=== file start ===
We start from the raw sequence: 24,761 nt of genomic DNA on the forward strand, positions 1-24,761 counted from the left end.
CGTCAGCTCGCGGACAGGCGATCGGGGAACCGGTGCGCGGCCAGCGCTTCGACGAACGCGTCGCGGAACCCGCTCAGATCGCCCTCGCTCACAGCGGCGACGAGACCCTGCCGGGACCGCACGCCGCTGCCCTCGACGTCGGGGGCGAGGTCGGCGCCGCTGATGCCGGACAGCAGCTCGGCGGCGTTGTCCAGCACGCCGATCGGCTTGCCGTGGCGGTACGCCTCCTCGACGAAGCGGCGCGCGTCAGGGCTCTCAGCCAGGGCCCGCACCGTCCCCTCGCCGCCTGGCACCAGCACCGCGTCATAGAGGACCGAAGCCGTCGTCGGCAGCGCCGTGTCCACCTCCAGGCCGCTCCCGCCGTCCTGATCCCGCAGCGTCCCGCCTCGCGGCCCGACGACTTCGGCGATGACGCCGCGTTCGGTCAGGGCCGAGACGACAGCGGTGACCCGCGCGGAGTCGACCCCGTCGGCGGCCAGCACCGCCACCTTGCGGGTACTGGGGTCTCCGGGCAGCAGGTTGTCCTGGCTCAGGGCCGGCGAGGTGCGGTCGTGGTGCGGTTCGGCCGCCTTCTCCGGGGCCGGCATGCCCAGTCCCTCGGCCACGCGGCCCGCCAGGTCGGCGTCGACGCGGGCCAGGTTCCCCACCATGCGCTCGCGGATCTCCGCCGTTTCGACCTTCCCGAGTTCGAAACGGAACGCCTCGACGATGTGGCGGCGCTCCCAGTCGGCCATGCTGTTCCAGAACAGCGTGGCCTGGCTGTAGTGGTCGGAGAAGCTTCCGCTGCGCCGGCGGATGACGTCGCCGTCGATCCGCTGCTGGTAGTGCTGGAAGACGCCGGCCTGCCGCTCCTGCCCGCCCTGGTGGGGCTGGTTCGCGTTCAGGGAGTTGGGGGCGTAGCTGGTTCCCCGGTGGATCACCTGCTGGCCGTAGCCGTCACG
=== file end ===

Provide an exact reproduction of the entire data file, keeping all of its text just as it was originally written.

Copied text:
We start from the raw sequence: 24,761 nt of genomic DNA on the forward strand, positions 1-24,761 counted from the left end.
CGTCAGCTCGCGGACAGGCGATCGGGGAACCGGTGCGCGGCCAGCGCTTCGACGAACGCGTCGCGGAACCCGCTCAGATCGCCCTCGCTCACAGCGGCGACGAGACCCTGCCGGGACCGCACGCCGCTGCCCTCGACGTCGGGGGCGAGGTCGGCGCCGCTGATGCCGGACAGCAGCTCGGCGGCGTTGTCCAGCACGCCGATCGGCTTGCCGTGGCGGTACGCCTCCTCGACGAAGCGGCGCGCGTCAGGGCTCTCAGCCAGGGCCCGCACCGTCCCCTCGCCGCCTGGCACCAGCACCGCGTCATAGAGGACCGAAGCCGTCGTCGGCAGCGCCGTGTCCACCTCCAGGCCGCTCCCGCCGTCCTGATCCCGCAGCGTCCCGCCTCGCGGCCCGACGACTTCGGCGATGACGCCGCGTTCGGTCAGGGCCGAGACGACAGCGGTGACCCGCGCGGAGTCGACCCCGTCGGCGGCCAGCACCGCCACCTTGCGGGTACTGGGGTCTCCGGGCAGCAGGTTGTCCTGGCTCAGGGCCGGCGAGGTGCGGTCGTGGTGCGGTTCGGCCGCCTTCTCCGGGGCCGGCATGCCCAGTCCCTCGGCCACGCGGCCCGCCAGGTCGGCGTCGACGCGGGCCAGGTTCCCCACCATGCGCTCGCGGATCTCCGCCGTTTCGACCTTCCCGAGTTCGAAACGGAACGCCTCGACGATGTGGCGGCGCTCCCAGTCGGCCATGCTGTTCCAGAACAGCGTGGCCTGGCTGTAGTGGTCGGAGAAGCTTCCGCTGCGCCGGCGGATGACGTCGCCGTCGATCCGCTGCTGGTAGTGCTGGAAGACGCCGGCCTGCCGCTCCTGCCCGCCCTGGTGGGGCTGGTTCGCGTTCAGGGAGTTGGGGGCGTAGCTGGTTCCCCGGTGGATCACCTGCTGGCCGTAGCCGTCACG